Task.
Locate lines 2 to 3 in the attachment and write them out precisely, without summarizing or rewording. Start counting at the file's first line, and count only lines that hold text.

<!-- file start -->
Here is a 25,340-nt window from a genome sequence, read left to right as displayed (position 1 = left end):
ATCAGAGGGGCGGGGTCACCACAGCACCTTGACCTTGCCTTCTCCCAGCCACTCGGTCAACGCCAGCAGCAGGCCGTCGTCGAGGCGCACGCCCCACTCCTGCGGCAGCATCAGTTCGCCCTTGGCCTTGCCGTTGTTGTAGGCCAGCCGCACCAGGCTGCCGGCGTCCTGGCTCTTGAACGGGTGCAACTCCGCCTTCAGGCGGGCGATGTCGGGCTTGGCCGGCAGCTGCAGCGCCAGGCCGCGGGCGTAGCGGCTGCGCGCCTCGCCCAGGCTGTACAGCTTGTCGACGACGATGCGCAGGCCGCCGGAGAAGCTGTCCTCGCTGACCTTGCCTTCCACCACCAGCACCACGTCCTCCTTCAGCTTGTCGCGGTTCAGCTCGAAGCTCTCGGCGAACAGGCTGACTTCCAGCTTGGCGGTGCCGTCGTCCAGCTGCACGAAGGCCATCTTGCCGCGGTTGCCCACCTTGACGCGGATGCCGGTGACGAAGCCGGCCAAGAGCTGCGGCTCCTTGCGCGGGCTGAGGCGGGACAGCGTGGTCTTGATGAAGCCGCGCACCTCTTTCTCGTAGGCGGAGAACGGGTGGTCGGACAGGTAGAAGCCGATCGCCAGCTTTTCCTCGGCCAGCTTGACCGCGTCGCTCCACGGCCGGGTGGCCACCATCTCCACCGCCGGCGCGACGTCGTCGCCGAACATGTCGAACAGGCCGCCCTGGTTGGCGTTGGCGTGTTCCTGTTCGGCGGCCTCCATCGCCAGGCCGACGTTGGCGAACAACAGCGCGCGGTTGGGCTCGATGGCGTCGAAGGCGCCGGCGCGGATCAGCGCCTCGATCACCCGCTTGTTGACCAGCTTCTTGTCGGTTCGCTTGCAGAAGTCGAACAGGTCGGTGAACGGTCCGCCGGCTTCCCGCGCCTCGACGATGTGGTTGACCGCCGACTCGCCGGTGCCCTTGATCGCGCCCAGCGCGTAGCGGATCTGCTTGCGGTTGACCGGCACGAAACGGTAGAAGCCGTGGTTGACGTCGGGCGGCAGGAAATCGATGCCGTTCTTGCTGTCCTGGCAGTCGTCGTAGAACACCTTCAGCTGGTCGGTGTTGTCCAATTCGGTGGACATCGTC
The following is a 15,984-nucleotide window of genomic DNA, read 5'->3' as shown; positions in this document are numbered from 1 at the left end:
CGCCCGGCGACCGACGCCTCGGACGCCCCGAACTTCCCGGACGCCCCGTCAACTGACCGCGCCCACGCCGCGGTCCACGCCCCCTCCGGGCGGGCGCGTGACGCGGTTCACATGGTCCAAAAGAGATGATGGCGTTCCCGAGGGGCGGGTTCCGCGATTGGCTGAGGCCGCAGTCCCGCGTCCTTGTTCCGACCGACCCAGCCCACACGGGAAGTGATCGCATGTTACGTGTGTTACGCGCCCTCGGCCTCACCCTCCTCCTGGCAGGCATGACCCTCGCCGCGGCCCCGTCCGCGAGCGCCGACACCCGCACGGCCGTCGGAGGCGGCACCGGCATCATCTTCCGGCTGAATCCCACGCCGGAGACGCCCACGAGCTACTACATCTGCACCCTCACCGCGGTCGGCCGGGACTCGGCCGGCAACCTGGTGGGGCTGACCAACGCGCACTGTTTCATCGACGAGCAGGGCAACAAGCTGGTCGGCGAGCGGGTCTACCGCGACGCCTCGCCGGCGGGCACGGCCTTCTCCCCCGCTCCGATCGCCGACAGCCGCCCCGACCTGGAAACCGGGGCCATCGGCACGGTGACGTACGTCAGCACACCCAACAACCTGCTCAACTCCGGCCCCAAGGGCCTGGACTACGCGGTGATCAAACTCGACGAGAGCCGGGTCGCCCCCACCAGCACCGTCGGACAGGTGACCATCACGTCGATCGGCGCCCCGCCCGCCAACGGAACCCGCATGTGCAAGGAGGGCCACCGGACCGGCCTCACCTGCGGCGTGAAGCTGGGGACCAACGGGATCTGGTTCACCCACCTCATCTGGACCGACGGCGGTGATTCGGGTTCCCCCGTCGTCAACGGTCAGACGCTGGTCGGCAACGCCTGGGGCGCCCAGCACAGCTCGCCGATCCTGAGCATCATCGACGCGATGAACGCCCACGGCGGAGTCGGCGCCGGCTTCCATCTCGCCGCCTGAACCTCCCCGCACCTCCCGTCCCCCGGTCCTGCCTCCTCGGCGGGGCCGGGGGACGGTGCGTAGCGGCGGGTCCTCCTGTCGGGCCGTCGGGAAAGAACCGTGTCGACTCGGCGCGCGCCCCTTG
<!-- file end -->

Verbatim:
ATCAGAGGGGCGGGGTCACCACAGCACCTTGACCTTGCCTTCTCCCAGCCACTCGGTCAACGCCAGCAGCAGGCCGTCGTCGAGGCGCACGCCCCACTCCTGCGGCAGCATCAGTTCGCCCTTGGCCTTGCCGTTGTTGTAGGCCAGCCGCACCAGGCTGCCGGCGTCCTGGCTCTTGAACGGGTGCAACTCCGCCTTCAGGCGGGCGATGTCGGGCTTGGCCGGCAGCTGCAGCGCCAGGCCGCGGGCGTAGCGGCTGCGCGCCTCGCCCAGGCTGTACAGCTTGTCGACGACGATGCGCAGGCCGCCGGAGAAGCTGTCCTCGCTGACCTTGCCTTCCACCACCAGCACCACGTCCTCCTTCAGCTTGTCGCGGTTCAGCTCGAAGCTCTCGGCGAACAGGCTGACTTCCAGCTTGGCGGTGCCGTCGTCCAGCTGCACGAAGGCCATCTTGCCGCGGTTGCCCACCTTGACGCGGATGCCGGTGACGAAGCCGGCCAAGAGCTGCGGCTCCTTGCGCGGGCTGAGGCGGGACAGCGTGGTCTTGATGAAGCCGCGCACCTCTTTCTCGTAGGCGGAGAACGGGTGGTCGGACAGGTAGAAGCCGATCGCCAGCTTTTCCTCGGCCAGCTTGACCGCGTCGCTCCACGGCCGGGTGGCCACCATCTCCACCGCCGGCGCGACGTCGTCGCCGAACATGTCGAACAGGCCGCCCTGGTTGGCGTTGGCGTGTTCCTGTTCGGCGGCCTCCATCGCCAGGCCGACGTTGGCGAACAACAGCGCGCGGTTGGGCTCGATGGCGTCGAAGGCGCCGGCGCGGATCAGCGCCTCGATCACCCGCTTGTTGACCAGCTTCTTGTCGGTTCGCTTGCAGAAGTCGAACAGGTCGGTGAACGGTCCGCCGGCTTCCCGCGCCTCGACGATGTGGTTGACCGCCGACTCGCCGGTGCCCTTGATCGCGCCCAGCGCGTAGCGGATCTGCTTGCGGTTGACCGGCACGAAACGGTAGAAGCCGTGGTTGACGTCGGGCGGCAGGAAATCGATGCCGTTCTTGCTGTCCTGGCAGTCGTCGTAGAACACCTTCAGCTGGTCGGTGTTGTCCAATTCGGTGGACATCGTC
The following is a 15,984-nucleotide window of genomic DNA, read 5'->3' as shown; positions in this document are numbered from 1 at the left end: